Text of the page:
Un Voyage en France: Julia Child’s Bourguignon, avec Canard

by Jenn on April 14, 2010

in Gluten Free,Meats,Photography,Tastes,Wine

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I love how serendipitous life can be.  Sometimes the most rewarding experiences come in the unlikeliest of places.  For example, my husband and I planned an entire weekend trip to a different country all because of a conversation on twitter.  There, I met a certain M. Jean-Charles Fagot, vintner and restauranteur in the heart of Bourgogne, France, who invited us to come try his wine and food.  We’d been wanting to take some short holidays in France as it was, and so quickly agreed and made reservations.  Ha and yes, we are the types who think nothing of planning an entire trip centered around one meal.


After the hustle and bustle of our current lives en Suisse, the entire trip was a welcome reprieve, with a theme of leisure and relaxation.  From the fresh Springtime flowers, to the gorgeous textured old buildings, to the sweet and succulent tastes of everything from delicate macaron cakes (did you know you can make a layered cake from giant macaron cookies? omg amazing) to succulent and rich l’escarboeuf, the entire weekend was about stopping to admire and fill the senses.  Dinner at Jean-Charle’s restaurant was no exception.  On the taxi ride to Corpeau we got a great tour of some of the history and wines of the area, and entering the restaurant, we were immediately greeted by Jean-Charles, whose charisma can fill a room with excitement and energy.  Down into le cave we went to taste some wines – I really wish I knew more about how to taste wine – I knew which I liked best, and we talked a bit about the differences between American and European tastes – what I tasted as lusciously smooth he remarked most local people would think was rather spicy.  I think this means I just need to taste more wine from the area and broaden my current wine palate.  He also explained to us how the Côte d’Or gets its name, from the blazing golden hue all the hills become in the Fall when the leaves on the vines change color.  I shall have to go back I think, just to see this :)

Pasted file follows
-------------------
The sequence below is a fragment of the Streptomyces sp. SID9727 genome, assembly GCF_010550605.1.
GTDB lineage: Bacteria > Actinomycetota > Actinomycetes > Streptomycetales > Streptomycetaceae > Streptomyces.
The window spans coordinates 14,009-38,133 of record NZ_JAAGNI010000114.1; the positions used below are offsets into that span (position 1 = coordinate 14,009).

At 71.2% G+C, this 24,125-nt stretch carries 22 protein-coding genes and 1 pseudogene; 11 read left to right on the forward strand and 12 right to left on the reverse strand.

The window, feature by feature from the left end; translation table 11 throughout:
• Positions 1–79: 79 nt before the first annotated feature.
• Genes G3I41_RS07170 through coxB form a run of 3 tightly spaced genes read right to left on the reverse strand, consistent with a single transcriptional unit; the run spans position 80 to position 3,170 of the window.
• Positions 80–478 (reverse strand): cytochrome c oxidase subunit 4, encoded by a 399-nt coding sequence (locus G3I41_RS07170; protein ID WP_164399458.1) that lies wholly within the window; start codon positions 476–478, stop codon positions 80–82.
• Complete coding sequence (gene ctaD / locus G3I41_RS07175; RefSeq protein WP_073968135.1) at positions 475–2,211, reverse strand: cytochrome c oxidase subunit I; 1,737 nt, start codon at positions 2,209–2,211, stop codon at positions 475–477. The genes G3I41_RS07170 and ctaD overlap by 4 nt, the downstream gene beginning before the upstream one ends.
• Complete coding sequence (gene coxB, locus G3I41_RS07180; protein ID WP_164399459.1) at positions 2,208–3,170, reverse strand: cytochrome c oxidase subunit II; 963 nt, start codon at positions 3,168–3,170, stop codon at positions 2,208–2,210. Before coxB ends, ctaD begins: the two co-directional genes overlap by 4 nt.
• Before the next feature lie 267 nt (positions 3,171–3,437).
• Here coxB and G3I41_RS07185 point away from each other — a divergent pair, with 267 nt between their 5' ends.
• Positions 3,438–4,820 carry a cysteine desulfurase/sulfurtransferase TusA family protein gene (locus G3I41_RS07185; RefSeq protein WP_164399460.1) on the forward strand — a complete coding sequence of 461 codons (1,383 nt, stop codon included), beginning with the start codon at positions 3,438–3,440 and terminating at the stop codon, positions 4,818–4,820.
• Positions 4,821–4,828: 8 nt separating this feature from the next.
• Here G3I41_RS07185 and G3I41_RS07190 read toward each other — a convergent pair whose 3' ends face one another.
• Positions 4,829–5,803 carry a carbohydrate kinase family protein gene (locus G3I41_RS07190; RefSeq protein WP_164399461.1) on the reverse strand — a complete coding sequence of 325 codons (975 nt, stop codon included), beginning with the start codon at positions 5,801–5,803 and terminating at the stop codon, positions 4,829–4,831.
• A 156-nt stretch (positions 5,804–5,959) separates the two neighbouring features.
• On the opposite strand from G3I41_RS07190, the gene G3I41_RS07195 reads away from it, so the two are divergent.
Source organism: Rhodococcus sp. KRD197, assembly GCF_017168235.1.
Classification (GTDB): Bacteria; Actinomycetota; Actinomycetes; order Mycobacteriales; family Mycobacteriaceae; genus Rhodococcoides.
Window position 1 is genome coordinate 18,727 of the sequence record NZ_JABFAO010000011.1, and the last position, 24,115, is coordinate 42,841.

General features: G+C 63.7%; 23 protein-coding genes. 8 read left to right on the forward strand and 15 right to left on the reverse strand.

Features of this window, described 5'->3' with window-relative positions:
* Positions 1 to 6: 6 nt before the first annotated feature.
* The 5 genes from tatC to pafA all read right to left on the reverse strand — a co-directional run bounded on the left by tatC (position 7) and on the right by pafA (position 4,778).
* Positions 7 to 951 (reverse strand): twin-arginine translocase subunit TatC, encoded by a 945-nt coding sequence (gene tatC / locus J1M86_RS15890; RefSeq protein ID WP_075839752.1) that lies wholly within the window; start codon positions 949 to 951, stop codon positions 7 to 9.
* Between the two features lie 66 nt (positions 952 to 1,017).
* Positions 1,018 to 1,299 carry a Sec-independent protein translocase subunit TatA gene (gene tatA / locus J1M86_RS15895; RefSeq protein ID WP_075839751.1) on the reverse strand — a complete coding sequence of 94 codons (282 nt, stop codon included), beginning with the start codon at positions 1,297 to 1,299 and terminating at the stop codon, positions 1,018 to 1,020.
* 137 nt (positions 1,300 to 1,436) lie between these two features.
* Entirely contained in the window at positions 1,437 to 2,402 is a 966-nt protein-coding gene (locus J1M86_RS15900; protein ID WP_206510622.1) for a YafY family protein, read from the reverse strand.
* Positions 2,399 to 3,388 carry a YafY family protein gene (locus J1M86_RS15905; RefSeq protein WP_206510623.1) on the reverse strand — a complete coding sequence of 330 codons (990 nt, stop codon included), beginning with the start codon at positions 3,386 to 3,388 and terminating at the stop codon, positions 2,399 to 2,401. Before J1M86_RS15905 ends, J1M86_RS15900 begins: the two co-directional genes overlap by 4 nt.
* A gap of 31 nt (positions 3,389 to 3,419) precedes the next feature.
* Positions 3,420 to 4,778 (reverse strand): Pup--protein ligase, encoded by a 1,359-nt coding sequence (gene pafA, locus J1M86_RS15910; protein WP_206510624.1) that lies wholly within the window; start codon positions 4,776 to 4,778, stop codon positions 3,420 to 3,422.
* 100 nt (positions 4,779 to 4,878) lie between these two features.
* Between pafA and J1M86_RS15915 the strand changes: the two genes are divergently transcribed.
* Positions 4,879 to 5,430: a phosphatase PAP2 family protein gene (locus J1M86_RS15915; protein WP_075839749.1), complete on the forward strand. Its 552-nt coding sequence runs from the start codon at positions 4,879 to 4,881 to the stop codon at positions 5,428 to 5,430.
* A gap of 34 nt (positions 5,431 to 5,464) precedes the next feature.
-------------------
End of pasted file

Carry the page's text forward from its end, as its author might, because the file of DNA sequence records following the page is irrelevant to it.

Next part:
After wine tasting, English-speaking time was over. “Maintenant, il faut apprendre le français (You must learn French now)” So we had dinner in our best French (which certainly isn’t that great) – but what I loved is everyone let us try.  There’s really no other way we are going to learn how to speak if we don’t get the opportunity to practice.  At home en Suisse, the only time I use French it seems is when when we are in a hurry buying something amongst the throngs of people trying to get their shopping done before all the stores close, so if someone switches to English after hearing me I don’t mind because it will get things done faster and I can get home sooner.  A holiday is the perfect excuse to slow down and really work on our language skills, which I have to say improved more in one weekend than any class I have taken so far.

The atmosphere was causal and inviting – one chef was over the grill on the fireplace in the middle of the eating area preparing some meats, the aromas permeating the room and enticing the nose with previews of flavors yet to come.  As for the food?  It was my first time having snails since I was like 2.  I don’t remember that time, but my mother says I loved them, and I’m sure I did.  One just doesn’t get that many opportunities in one’s life to try snails, at least I haven’t, and so I ordered l’escarboeuf.  We both probably ate too much, but it was too good to leave on the plate, even after 4 courses.  And my husband, even gluten free, had a fantastic meal – of course we also ordered a bottle of wine :) In fact, we purchased our entire customs limit of wine to take back with us on the train as well.